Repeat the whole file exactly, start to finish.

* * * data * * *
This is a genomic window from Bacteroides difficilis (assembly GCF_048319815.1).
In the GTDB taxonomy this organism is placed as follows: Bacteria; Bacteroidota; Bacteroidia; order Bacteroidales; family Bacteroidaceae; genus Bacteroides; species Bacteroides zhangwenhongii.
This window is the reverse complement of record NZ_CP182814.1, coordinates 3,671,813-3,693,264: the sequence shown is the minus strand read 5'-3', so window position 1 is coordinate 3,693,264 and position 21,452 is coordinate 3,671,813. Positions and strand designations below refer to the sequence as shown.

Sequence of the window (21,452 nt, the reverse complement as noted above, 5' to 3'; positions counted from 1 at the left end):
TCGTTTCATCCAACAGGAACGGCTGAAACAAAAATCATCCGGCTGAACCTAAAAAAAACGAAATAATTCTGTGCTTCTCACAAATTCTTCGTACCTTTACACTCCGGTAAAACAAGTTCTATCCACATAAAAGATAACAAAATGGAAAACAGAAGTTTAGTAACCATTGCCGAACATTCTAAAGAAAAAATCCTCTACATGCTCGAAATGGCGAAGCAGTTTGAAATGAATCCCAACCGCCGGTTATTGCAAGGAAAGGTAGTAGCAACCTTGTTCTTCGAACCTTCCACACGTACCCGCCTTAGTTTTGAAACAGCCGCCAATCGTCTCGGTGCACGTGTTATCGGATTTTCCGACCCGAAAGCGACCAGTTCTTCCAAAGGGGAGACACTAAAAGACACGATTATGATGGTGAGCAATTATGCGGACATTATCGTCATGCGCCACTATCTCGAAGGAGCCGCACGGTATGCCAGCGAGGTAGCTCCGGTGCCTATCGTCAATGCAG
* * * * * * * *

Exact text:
This is a genomic window from Bacteroides difficilis (assembly GCF_048319815.1).
In the GTDB taxonomy this organism is placed as follows: Bacteria; Bacteroidota; Bacteroidia; order Bacteroidales; family Bacteroidaceae; genus Bacteroides; species Bacteroides zhangwenhongii.
This window is the reverse complement of record NZ_CP182814.1, coordinates 3,671,813-3,693,264: the sequence shown is the minus strand read 5'-3', so window position 1 is coordinate 3,693,264 and position 21,452 is coordinate 3,671,813. Positions and strand designations below refer to the sequence as shown.

Sequence of the window (21,452 nt, the reverse complement as noted above, 5' to 3'; positions counted from 1 at the left end):
TCGTTTCATCCAACAGGAACGGCTGAAACAAAAATCATCCGGCTGAACCTAAAAAAAACGAAATAATTCTGTGCTTCTCACAAATTCTTCGTACCTTTACACTCCGGTAAAACAAGTTCTATCCACATAAAAGATAACAAAATGGAAAACAGAAGTTTAGTAACCATTGCCGAACATTCTAAAGAAAAAATCCTCTACATGCTCGAAATGGCGAAGCAGTTTGAAATGAATCCCAACCGCCGGTTATTGCAAGGAAAGGTAGTAGCAACCTTGTTCTTCGAACCTTCCACACGTACCCGCCTTAGTTTTGAAACAGCCGCCAATCGTCTCGGTGCACGTGTTATCGGATTTTCCGACCCGAAAGCGACCAGTTCTTCCAAAGGGGAGACACTAAAAGACACGATTATGATGGTGAGCAATTATGCGGACATTATCGTCATGCGCCACTATCTCGAAGGAGCCGCACGGTATGCCAGCGAGGTAGCTCCGGTGCCTATCGTCAATGCAG